Who am I? Am I a woman in a wheelchair or a writer with a passion for humour and a little of the creepy? Am I an advocate or am I a victim? Who am I, really? Each of us has a face we show to others depending on the circumstances and I think that dictates who we are in that exact moment, only. We can be a hero or a villain. A casualty or saviour. I think all of them are in us. We just don’t always recognize it.
When I was working, I would get up every morning in ‘work mode’. I would dress appropriately and I would conduct myself appropriately. My mind would be focussed on the issues of the day, who I would be interacting with, how best to deal with any potentially serious issues. Work mode. After work my focus would be different. Was there shopping to be done? Would I be conversing with strangers? Was I meeting friends for dinner or drinks? And I would conduct myself according to the circumstances.
We change who we are a thousand times a day. When you’re chatting with a best friend you can joke with wild abandon. When you’re talking with your bosses’ boss then there is a certain decorum that must be adhered to.
That doesn’t mean we’re all sociopaths, although there are some that fit that description very closely. No, it just means we are People. We approach each situation independently and use our experiences and our knowledge to act as is required. I have been in a few situations where I was able to react correctly, quickly. I was once on a lake about a mile from shore with several other young women who were learning to canoe. A violent storm came up unexpectedly and there was no way we could make it back to shore safely. It could have been a disaster but we simply strapped all the canoes together and rode out the storm like a raft. We sang songs to alert those on shore that we were OK and we made an adventure out of it. It became a confidence building exercise.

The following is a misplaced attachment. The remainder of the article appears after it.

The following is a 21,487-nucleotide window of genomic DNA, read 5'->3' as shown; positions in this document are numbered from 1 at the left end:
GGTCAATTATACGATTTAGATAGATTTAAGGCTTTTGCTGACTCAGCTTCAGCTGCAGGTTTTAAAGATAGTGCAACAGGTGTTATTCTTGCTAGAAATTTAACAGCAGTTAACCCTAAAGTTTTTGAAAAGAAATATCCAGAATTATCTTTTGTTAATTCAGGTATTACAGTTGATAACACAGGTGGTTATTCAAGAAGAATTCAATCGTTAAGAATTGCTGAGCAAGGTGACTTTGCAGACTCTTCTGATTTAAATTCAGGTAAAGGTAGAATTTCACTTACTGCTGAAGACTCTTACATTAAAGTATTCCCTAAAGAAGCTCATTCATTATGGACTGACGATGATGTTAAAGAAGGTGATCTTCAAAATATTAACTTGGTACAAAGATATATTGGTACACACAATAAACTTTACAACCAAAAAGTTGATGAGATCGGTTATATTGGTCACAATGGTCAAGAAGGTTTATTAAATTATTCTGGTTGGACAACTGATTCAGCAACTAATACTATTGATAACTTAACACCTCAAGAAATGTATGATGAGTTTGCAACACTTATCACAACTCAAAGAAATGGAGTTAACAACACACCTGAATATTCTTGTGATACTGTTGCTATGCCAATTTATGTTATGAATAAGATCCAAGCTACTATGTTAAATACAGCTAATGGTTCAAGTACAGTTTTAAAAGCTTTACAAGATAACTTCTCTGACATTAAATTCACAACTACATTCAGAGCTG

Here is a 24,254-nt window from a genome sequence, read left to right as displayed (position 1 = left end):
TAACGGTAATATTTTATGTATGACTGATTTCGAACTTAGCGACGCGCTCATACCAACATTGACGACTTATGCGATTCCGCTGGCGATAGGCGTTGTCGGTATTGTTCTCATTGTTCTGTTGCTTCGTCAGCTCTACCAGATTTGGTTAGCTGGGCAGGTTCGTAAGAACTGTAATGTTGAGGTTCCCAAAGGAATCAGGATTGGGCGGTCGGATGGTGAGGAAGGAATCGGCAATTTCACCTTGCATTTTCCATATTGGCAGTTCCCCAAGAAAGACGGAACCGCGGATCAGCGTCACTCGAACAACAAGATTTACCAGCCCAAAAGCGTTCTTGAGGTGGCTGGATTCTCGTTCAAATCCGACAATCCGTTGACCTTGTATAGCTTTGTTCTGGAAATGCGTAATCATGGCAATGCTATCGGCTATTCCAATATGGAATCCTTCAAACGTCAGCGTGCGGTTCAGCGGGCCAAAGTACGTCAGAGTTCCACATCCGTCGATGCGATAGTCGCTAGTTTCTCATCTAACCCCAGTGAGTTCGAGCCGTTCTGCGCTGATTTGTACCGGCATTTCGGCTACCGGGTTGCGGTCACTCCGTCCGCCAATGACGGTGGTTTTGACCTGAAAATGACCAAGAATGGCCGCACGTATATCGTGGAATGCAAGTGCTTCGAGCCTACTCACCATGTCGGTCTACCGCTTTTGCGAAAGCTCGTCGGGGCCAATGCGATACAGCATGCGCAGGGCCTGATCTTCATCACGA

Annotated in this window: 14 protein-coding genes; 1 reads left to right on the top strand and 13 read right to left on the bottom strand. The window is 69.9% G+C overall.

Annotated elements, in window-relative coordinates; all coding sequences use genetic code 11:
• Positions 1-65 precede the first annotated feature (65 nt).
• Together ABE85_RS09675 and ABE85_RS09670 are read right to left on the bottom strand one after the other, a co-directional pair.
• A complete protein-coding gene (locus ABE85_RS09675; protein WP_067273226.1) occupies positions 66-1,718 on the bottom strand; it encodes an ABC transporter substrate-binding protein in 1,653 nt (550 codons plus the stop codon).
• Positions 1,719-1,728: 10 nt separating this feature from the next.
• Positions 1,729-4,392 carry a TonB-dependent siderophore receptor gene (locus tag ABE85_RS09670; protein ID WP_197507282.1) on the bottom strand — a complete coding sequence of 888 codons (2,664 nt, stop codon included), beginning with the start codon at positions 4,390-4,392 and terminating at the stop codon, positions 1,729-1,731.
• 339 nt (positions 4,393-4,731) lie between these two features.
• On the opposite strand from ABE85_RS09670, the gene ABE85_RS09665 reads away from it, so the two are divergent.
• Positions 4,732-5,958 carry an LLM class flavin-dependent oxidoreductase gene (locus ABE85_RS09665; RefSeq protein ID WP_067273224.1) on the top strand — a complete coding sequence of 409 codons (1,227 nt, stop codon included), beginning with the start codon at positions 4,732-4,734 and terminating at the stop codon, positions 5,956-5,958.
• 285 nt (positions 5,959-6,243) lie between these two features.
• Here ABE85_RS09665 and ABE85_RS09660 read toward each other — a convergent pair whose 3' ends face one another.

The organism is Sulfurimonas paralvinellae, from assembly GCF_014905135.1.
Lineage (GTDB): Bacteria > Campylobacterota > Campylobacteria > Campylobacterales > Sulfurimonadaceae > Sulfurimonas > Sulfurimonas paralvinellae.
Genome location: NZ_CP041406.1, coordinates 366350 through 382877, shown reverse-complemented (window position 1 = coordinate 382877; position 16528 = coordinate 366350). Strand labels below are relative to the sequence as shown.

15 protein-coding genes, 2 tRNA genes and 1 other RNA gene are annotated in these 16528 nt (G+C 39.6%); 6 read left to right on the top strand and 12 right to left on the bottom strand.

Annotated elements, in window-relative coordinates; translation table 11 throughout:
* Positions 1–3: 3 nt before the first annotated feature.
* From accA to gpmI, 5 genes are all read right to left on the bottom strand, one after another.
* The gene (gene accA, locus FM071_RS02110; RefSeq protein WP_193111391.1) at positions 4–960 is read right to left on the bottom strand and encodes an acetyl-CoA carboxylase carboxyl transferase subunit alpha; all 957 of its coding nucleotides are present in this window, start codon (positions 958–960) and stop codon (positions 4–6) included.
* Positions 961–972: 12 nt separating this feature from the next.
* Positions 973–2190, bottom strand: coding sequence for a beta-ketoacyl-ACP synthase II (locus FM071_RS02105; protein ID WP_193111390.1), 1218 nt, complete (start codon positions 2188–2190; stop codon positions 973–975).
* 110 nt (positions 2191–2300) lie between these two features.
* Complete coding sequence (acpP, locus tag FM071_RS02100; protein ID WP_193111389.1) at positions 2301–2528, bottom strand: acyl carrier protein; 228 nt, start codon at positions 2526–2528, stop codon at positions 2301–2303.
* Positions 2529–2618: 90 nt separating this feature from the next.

We all have experiences like that I am sure. Our mind is able to extrapolate the necessary behaviours required because of what we have experienced in our past, perhaps what we have seen or read. That information is retained in our long-term memory for use if ever required and we are probably not even aware of it.
Police Officers spend years training to do their job. Fireman, the same. Doctors, engineers, nurses. All these professionals train using different scenarios to hone their skills. What this allows them to do is to deduce appropriate responses even to those circumstance that do not fit into previously known scenarios.
An example… There was a plane crash in Toronto in 1978 where an airplane ran off the end of the runway and crashed into a deep ravine. Because most of the surrounding area is cityscape there wasn’t much experience in mountain rescues. The first officers on the scene were able to analyze the situation and take the appropriate action within moments. Calls were made to people who could do mountain rescues. This scenario is now used in training exercises because it happened exactly the way it should have. They didn’t take weeks and months to plan and theorize, they used their training to determine what needed to be done. They were who they needed to be in that moment.
So, who am I? It all depends on the moment.